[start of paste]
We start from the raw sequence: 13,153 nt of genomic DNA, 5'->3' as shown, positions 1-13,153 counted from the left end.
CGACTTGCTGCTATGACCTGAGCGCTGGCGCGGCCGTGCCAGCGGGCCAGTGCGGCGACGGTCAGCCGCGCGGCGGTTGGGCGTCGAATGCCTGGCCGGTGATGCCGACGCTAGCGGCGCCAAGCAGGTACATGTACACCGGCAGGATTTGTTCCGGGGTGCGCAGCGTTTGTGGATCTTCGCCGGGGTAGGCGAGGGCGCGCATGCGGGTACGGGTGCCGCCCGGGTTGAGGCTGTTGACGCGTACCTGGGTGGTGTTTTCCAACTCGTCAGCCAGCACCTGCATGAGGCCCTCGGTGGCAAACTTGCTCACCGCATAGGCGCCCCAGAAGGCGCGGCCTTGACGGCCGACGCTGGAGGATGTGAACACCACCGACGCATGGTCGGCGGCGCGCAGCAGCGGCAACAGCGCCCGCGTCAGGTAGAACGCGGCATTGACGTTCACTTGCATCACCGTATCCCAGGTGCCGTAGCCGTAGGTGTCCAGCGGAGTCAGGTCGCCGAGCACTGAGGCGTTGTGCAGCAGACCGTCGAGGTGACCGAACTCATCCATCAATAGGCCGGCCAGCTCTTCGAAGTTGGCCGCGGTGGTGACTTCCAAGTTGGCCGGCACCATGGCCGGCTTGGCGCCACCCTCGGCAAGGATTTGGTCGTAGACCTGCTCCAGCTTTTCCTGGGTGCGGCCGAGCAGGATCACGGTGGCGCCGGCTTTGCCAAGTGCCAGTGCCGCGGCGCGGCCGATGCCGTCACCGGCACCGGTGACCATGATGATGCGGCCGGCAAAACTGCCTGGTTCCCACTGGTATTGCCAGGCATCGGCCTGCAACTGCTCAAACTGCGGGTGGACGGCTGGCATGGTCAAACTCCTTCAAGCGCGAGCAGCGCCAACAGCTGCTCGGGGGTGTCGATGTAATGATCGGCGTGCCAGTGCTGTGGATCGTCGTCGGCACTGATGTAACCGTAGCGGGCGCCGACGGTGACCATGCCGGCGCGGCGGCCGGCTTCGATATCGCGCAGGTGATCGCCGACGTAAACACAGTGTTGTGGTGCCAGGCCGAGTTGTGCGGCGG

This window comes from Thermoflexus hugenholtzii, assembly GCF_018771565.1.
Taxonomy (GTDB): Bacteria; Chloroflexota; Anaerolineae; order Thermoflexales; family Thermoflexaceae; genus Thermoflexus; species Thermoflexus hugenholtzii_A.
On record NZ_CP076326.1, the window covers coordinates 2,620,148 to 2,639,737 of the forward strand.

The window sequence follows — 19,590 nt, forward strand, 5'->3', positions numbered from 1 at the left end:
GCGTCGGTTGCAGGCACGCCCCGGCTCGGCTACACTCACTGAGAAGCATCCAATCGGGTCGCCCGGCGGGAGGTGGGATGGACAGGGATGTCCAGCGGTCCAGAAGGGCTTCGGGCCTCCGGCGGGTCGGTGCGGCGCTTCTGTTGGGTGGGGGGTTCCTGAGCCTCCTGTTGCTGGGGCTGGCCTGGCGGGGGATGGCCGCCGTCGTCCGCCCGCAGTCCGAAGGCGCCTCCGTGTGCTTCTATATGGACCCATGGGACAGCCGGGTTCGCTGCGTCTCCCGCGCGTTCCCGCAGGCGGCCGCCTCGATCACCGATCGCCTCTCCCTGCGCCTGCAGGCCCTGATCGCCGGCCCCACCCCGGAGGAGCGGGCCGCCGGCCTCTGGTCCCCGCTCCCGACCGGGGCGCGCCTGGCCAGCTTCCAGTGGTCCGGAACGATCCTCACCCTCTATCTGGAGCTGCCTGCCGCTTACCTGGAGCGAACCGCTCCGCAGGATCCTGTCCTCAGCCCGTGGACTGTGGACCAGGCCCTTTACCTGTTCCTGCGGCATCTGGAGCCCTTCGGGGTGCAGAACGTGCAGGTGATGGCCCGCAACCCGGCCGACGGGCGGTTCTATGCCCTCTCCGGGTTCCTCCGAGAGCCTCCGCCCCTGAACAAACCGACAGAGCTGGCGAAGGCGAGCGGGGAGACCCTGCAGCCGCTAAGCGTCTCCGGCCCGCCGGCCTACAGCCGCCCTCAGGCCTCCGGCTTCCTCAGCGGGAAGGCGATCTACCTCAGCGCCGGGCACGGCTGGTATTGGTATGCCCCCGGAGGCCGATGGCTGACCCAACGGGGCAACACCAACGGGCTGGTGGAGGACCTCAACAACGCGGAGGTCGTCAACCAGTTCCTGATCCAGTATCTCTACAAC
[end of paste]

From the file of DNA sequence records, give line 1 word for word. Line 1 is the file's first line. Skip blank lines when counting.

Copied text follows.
We start from the raw sequence: 13,153 nt of genomic DNA, 5'->3' as shown, positions 1-13,153 counted from the left end.